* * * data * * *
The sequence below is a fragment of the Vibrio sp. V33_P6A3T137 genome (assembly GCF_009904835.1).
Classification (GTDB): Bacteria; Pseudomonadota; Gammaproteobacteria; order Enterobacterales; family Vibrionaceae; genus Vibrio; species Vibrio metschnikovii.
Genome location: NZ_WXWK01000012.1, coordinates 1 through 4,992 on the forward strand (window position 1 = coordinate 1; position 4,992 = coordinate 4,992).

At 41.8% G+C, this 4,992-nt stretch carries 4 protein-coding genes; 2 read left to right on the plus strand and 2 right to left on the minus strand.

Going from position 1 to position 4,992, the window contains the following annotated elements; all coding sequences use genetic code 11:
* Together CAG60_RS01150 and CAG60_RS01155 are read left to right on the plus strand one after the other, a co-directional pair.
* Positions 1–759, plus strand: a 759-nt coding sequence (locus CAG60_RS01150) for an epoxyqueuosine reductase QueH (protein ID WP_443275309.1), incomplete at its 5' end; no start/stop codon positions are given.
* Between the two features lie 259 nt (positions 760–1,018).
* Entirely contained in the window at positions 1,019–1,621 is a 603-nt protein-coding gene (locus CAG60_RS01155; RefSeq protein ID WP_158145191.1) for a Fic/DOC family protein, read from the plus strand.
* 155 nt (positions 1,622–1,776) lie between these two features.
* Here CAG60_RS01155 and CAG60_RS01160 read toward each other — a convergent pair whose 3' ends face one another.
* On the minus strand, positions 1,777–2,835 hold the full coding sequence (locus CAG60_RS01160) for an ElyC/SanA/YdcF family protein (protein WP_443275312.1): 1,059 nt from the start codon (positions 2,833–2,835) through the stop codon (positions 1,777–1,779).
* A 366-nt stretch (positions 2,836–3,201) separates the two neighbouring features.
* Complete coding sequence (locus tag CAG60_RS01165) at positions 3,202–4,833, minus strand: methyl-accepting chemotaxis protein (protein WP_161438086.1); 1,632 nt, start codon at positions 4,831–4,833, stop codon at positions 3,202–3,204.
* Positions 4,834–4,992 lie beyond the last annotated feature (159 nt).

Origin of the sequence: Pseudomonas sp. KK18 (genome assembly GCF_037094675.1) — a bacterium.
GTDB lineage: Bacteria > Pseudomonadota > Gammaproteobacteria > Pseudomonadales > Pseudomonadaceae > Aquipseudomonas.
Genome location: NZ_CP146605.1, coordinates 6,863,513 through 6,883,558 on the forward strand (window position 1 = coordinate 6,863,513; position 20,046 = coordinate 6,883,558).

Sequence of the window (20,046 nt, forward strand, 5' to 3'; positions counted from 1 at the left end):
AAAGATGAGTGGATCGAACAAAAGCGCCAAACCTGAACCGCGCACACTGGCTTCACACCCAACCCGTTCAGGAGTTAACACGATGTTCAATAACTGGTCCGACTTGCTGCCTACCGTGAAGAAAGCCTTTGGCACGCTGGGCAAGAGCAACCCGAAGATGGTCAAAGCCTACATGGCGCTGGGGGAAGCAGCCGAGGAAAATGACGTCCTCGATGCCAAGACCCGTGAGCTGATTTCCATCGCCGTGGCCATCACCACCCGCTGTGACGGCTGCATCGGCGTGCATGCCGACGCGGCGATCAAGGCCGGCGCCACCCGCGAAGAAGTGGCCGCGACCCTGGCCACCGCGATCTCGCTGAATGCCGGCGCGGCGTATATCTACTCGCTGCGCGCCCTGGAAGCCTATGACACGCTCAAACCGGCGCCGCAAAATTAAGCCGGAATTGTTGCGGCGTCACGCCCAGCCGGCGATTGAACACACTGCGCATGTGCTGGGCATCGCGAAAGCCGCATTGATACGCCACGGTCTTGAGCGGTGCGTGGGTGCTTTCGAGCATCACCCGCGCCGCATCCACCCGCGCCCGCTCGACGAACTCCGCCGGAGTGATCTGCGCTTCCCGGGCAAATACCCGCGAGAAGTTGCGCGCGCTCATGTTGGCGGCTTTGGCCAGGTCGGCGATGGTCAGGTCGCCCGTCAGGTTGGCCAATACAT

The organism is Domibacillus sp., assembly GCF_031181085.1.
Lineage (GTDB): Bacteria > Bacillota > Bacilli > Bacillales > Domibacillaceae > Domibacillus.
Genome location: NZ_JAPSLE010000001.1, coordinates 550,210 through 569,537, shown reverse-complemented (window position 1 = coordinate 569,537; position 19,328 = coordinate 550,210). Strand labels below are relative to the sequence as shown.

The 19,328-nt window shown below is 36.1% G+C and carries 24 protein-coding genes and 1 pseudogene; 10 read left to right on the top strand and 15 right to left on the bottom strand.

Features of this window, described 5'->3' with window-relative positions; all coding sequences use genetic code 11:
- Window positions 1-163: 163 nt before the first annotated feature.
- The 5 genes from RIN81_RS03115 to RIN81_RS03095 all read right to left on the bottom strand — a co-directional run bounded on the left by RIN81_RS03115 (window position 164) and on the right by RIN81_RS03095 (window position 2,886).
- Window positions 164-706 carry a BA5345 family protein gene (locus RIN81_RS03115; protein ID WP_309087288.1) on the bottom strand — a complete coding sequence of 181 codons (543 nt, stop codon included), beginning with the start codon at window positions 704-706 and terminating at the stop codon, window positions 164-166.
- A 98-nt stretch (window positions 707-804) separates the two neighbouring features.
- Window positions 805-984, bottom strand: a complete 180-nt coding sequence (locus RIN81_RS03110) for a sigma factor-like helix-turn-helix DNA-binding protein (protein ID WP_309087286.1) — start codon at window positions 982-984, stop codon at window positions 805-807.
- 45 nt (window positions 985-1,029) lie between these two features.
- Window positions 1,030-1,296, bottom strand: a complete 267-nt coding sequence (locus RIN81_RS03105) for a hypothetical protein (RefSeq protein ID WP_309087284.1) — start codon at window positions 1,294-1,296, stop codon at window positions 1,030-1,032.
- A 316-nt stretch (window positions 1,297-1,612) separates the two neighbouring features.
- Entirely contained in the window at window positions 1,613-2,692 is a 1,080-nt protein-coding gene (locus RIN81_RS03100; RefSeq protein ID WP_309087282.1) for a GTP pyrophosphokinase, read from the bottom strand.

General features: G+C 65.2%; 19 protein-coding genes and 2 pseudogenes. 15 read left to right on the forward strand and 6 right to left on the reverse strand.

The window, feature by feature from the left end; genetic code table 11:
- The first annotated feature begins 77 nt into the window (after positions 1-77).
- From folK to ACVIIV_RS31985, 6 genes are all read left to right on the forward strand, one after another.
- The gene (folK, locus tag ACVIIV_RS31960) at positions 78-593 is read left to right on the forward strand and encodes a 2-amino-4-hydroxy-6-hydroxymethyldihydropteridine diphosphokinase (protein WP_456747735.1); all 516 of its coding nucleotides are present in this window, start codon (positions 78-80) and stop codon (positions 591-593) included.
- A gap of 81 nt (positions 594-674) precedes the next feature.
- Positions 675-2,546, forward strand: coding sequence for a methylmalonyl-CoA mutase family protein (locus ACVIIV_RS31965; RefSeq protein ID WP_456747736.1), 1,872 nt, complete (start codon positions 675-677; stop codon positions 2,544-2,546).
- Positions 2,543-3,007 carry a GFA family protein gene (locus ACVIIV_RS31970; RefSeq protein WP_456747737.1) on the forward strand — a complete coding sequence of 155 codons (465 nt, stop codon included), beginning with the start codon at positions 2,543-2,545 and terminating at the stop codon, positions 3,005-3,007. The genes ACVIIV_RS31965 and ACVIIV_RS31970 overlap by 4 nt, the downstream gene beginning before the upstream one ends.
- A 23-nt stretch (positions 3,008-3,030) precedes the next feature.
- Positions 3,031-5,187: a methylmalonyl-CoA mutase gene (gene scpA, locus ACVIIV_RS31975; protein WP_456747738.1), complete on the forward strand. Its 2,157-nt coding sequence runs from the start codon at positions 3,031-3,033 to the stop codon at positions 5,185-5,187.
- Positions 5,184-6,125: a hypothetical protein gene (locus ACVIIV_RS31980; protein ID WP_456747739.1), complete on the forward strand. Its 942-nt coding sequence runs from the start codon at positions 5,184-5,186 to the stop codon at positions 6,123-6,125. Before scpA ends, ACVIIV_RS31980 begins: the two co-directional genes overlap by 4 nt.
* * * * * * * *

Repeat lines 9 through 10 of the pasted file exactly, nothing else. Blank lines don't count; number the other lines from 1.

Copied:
* Entirely contained in the window at positions 1,019–1,621 is a 603-nt protein-coding gene (locus CAG60_RS01155; RefSeq protein ID WP_158145191.1) for a Fic/DOC family protein, read from the plus strand.
* 155 nt (positions 1,622–1,776) lie between these two features.